Now that there are new toys to be enjoyed in your house, this is a good time of year to clear the decks of things your kids are done with. If you can do it with your kids all the better. You’ll need a bag for the give-aways (younger family members, neighbors, charity) and one for throw away.
For some kids, putting old toys away can be too upsetting. I once watched a three year old absolutely paralyze her high-powered attorney mom with a dispute about donating her crib mobile. If you’re in one of those power struggles with your kids, put the toys in a big box with their name on it. The toys will be put away for them–for another calmer day. You can also do the clean up without them–for some kids (and grown ups) this is the only way to do it. A clean room with their new things front and center- may spark some “hey, what happpened to my….” but they quickly move on. Obviously you don’t chuck their favorite huggable even though it looks completely chewed and gross…but chances are they won’t put up much of a fuss about the old sets of shape sorters that they have been done with for years.
Why does it matter? Having a clean, uncluttered play space allows kids to focus and be active thinkers and players. An architect friend of mind once said, “if you have a good space to work in, you can then go about your life– other wise you’re always navigating through the mess.” The same is true about play experiences–if you’re in a room that’s cluttered with junk, it’s hard to focus on any one prop for pretend or a wonderful new construction set. Distractions are everywhere. If you have a child with ADHD this is particularly important to achieve for your child.
For toddlers who are terrific at the “let’s pull everything off the shelf” trick, limit the choices of things they can explore at any given time. If there are only three toys on a shelf that they can reach, chances are they will sit down and explore those toys. Those quiet moments are the goal–and that’s where the value of play kicks in. You can’t blame your two year old for pulling everything down–that becomes the game, not any of the wonderful things you have brought home.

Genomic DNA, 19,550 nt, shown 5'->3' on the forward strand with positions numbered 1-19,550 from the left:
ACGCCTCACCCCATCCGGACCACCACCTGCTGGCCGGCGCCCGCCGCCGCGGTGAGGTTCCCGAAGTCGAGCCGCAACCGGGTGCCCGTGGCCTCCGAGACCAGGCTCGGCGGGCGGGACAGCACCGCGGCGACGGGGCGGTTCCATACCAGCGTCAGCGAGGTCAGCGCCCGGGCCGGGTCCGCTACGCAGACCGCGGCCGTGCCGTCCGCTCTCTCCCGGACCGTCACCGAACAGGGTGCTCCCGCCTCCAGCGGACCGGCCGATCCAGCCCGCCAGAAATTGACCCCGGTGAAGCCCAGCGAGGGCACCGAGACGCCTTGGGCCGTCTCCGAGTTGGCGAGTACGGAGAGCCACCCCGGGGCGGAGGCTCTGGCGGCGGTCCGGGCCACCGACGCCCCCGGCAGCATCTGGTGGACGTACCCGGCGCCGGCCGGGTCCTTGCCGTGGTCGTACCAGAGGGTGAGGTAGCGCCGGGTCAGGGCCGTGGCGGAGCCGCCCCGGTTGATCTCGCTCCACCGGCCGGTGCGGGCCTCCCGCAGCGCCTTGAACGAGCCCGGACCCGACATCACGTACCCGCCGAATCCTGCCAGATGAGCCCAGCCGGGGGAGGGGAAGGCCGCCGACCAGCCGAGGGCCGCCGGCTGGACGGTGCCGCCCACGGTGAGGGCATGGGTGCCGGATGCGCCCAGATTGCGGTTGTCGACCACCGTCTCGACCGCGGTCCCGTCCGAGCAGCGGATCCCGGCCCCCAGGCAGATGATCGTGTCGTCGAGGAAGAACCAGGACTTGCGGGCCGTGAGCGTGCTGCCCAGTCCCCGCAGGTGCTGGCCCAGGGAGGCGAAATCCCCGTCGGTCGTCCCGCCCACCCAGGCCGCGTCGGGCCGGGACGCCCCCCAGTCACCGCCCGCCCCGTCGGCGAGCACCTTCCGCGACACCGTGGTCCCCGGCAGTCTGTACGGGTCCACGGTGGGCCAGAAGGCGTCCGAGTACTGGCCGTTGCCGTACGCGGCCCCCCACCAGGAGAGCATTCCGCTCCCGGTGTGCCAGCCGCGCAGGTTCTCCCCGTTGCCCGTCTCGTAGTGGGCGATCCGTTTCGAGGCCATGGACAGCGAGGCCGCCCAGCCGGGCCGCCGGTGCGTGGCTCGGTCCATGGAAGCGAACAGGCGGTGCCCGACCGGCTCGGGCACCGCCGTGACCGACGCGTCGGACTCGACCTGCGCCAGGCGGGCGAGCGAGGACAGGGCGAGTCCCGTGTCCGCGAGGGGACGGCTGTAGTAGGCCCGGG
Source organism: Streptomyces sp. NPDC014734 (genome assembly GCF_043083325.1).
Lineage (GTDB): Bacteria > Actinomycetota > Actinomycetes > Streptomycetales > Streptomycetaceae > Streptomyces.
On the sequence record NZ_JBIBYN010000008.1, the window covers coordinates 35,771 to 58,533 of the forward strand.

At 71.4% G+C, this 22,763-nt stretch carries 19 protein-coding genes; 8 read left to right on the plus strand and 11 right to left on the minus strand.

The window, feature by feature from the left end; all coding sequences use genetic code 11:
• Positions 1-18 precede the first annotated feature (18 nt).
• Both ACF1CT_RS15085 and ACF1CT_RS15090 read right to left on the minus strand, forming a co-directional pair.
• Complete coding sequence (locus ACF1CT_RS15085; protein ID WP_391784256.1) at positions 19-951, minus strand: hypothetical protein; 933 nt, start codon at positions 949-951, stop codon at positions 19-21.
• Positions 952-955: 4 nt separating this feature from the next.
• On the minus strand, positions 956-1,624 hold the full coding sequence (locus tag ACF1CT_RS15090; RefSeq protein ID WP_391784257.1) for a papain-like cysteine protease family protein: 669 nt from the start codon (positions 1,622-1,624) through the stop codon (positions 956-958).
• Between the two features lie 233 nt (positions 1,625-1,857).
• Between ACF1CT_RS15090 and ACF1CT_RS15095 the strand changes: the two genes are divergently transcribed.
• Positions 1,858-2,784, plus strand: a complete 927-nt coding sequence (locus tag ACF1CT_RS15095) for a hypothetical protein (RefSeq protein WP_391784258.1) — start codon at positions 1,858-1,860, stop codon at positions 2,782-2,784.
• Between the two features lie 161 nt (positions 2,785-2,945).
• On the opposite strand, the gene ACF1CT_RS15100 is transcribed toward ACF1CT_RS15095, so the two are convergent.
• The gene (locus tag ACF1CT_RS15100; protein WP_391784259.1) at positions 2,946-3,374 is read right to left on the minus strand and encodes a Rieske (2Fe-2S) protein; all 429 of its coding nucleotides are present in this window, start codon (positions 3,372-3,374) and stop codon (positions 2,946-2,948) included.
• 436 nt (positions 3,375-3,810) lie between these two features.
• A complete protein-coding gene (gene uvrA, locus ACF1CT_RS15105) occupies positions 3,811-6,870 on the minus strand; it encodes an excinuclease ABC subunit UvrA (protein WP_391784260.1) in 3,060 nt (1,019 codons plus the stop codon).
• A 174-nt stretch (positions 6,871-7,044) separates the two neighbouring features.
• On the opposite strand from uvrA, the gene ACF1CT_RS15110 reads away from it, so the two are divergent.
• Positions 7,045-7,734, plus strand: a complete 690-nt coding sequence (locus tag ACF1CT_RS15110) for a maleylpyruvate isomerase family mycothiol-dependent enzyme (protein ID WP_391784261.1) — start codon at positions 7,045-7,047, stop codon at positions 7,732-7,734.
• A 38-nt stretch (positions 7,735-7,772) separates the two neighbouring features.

My grandfather used to take us rock hunting at a quarry in Franklin, New Jersey. These adventures with my grandparents (my grandmother went along for the ride, but did not share my grandfather’s enthusiasm for the rocks)…were part of our childhood. After finding our rocks, we would then go into the dark room with our black light (along with other rock folks) and see if we had found any with fluorescent substances. Pretty cool right? Kick in a guaranteed trip for ice cream cones–and you could see how much fun this would be. My grandfather (an engineer by training) sold the first tv in their area (in upstate New York). My mother recalls that when there was a big fight or important event on tv, that people would gather to watch it in front of their appliance store. His backroom was always fun to visit because there was always something to look at including his great collection of rocks. He always encouraged us to build our own collections. One of my last road trips with him before he died was to a rock show. He was still delighted that I was interested (I was 17). Truth be told, I just really enjoyed being with him.